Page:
Our Colorado Springs partners at KKTV report on the story of a woman who received a terrifying phone call that turned out to be a scam. When she picked up the phone, she heard crying on the other end for “Mommy.” Immediately, she feared it could be her seven-year-old son. Then a man got on the phone, claiming to have kidnapped her son and threatening to kill him unless she followed his instructions and sent him money. He told her to get in her car, drive away, and tell no one. As she pulled out of her driveway in a panic, her older son flagged her down. He had confirmed that the seven-year-old was safe at school and that the call was just a scam. She contacted the sheriff’s department, which confirmed that this was not an isolated incident. Another man in the area actually wired money to a scammer he believed had kidnapped his daughter, before learning she was safe at her college.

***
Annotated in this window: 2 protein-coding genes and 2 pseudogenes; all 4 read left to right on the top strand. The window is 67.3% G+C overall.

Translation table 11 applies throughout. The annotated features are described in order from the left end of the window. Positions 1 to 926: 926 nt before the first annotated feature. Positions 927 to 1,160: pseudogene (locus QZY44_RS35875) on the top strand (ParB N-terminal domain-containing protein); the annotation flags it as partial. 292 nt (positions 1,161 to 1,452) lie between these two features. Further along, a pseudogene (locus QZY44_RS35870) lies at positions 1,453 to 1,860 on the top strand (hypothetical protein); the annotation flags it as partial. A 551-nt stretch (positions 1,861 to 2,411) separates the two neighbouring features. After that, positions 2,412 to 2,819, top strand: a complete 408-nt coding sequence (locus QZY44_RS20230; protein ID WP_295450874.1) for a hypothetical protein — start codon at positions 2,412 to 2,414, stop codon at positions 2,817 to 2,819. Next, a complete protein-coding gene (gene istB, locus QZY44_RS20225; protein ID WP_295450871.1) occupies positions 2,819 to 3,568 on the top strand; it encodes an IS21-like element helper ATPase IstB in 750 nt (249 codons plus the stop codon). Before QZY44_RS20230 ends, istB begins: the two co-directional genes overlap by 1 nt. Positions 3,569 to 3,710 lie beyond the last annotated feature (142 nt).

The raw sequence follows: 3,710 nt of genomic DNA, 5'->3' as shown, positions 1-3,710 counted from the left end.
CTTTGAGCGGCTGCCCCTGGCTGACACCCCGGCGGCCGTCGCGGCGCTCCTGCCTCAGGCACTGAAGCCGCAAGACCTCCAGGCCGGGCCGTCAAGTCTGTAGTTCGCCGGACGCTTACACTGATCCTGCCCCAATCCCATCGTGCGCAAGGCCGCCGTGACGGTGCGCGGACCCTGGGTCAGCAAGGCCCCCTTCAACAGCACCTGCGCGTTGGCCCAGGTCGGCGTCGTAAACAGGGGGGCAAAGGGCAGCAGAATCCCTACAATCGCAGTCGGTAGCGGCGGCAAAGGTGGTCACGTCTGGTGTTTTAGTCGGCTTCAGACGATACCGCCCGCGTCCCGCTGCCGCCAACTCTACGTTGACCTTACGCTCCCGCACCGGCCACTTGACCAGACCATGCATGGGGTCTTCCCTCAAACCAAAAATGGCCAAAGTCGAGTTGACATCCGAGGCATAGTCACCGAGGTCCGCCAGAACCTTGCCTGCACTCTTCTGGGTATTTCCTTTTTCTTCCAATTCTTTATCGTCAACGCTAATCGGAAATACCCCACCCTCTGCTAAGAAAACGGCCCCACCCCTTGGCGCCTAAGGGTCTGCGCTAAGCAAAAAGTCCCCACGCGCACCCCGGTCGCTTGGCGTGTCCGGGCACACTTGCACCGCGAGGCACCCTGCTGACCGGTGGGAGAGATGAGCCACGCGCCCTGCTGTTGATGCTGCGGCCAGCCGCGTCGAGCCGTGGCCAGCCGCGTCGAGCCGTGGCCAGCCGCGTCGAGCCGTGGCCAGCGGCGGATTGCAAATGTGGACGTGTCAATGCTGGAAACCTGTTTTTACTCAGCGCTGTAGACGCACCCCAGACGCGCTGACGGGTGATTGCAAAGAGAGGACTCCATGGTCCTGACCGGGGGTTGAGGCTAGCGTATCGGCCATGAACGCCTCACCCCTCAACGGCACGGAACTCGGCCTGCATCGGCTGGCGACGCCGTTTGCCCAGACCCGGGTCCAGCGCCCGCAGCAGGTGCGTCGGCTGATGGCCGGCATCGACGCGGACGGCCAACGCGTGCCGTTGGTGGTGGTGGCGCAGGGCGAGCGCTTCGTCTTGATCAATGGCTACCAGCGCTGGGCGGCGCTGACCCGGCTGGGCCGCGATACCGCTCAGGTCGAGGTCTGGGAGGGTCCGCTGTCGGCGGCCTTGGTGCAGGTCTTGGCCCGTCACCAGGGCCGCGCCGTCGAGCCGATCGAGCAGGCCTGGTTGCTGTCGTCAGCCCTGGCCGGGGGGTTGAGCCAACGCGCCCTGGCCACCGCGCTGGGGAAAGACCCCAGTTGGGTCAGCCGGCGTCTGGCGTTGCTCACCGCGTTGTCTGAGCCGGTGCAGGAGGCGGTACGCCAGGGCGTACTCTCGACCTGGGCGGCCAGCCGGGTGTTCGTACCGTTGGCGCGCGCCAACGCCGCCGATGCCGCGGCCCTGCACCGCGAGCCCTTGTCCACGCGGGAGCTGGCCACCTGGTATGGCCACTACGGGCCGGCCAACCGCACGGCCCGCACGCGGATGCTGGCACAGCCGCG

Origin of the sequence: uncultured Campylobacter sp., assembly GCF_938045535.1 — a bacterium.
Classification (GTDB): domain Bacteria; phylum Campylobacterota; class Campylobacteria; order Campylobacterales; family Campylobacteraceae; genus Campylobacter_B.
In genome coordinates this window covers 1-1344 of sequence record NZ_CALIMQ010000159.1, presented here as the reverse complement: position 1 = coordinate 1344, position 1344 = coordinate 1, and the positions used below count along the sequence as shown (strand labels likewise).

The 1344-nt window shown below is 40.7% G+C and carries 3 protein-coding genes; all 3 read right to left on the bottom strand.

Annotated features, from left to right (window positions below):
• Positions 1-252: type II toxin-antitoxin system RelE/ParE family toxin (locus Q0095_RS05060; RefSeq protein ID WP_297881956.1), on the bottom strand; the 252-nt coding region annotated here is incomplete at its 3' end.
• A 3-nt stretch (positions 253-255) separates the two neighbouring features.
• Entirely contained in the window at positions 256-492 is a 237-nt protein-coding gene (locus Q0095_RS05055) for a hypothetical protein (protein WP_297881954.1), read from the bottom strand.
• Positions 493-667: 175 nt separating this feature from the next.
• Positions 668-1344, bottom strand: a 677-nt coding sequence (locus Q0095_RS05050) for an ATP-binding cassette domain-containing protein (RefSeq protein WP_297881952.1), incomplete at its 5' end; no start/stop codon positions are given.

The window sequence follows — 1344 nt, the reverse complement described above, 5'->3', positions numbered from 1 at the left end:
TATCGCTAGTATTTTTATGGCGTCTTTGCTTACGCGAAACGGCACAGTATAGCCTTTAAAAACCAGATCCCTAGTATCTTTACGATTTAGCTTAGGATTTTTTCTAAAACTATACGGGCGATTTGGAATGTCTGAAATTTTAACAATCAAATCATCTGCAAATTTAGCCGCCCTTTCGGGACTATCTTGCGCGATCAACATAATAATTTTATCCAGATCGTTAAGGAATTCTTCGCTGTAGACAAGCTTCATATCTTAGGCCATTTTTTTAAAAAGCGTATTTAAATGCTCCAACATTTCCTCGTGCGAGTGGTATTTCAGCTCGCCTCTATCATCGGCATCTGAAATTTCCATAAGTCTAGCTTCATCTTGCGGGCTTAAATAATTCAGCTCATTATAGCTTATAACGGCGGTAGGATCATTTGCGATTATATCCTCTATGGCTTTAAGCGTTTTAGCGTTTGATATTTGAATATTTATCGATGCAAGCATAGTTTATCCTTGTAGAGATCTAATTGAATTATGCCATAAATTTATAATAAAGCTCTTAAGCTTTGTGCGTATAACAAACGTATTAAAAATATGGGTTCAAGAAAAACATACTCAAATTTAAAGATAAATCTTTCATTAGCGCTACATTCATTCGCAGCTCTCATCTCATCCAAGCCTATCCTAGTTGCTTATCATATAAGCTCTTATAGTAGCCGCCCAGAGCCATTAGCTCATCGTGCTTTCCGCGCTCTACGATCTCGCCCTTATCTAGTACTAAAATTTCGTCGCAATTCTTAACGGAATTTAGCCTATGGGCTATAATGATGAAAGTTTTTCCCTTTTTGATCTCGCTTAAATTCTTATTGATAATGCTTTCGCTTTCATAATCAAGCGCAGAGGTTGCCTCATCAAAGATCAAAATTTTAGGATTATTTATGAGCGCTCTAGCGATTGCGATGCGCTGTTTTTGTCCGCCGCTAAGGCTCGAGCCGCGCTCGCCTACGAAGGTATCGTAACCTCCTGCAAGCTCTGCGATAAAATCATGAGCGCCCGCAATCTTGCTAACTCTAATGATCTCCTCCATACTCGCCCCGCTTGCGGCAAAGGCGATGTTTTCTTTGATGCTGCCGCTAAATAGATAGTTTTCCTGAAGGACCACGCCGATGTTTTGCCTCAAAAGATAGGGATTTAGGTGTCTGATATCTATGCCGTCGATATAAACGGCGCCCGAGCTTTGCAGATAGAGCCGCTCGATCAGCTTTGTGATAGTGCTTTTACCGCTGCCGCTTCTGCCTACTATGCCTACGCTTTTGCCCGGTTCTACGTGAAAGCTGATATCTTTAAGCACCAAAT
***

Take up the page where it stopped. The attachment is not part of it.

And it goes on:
Ads shown are chosen by the content creator and not endorsed by Call For Action.
Here are a few tips to follow to avoid falling victim to a scam like this one:
- If you get a suspicious call, take a minute to think things through.
- Try to verify the potential scammer’s story and don’t send money right away. Make sure you have contact information for your loved ones’ schools, friends, or roommates so that you can check on their safety quickly and independently.
- If you get a call from a number you don’t recognize, particularly if it’s from an unknown area code, it’s fine to not answer it. If the call is important, the caller will leave a message. You can then take extra time to look up an unfamiliar area code and number, which will give you a better idea if the call is genuine. In this case, the woman was getting a call from an international number, which is another indicator that it could be a scam.